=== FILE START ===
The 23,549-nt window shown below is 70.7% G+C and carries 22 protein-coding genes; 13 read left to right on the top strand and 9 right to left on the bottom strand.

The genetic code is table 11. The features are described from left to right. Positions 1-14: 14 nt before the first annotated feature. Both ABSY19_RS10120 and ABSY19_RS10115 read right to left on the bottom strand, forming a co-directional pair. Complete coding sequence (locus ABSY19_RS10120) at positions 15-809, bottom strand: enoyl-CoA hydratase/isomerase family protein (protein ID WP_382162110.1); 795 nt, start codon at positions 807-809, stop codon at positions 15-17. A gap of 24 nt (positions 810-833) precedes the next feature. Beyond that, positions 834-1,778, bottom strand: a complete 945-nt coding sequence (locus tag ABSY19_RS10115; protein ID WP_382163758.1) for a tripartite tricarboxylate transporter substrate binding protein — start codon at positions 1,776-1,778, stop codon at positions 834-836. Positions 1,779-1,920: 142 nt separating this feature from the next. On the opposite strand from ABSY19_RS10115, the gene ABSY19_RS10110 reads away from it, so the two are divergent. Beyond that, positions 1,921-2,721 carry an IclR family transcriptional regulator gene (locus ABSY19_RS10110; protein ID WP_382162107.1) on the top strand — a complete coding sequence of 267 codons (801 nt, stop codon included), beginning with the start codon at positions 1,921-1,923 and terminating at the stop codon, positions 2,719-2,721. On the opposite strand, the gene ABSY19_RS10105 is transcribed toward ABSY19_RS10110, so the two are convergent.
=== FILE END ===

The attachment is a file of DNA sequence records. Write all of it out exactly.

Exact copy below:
The 23,549-nt window shown below is 70.7% G+C and carries 22 protein-coding genes; 13 read left to right on the top strand and 9 right to left on the bottom strand.

The genetic code is table 11. The features are described from left to right. Positions 1-14: 14 nt before the first annotated feature. Both ABSY19_RS10120 and ABSY19_RS10115 read right to left on the bottom strand, forming a co-directional pair. Complete coding sequence (locus ABSY19_RS10120) at positions 15-809, bottom strand: enoyl-CoA hydratase/isomerase family protein (protein ID WP_382162110.1); 795 nt, start codon at positions 807-809, stop codon at positions 15-17. A gap of 24 nt (positions 810-833) precedes the next feature. Beyond that, positions 834-1,778, bottom strand: a complete 945-nt coding sequence (locus tag ABSY19_RS10115; protein ID WP_382163758.1) for a tripartite tricarboxylate transporter substrate binding protein — start codon at positions 1,776-1,778, stop codon at positions 834-836. Positions 1,779-1,920: 142 nt separating this feature from the next. On the opposite strand from ABSY19_RS10115, the gene ABSY19_RS10110 reads away from it, so the two are divergent. Beyond that, positions 1,921-2,721 carry an IclR family transcriptional regulator gene (locus ABSY19_RS10110; protein ID WP_382162107.1) on the top strand — a complete coding sequence of 267 codons (801 nt, stop codon included), beginning with the start codon at positions 1,921-1,923 and terminating at the stop codon, positions 2,719-2,721. On the opposite strand, the gene ABSY19_RS10105 is transcribed toward ABSY19_RS10110, so the two are convergent.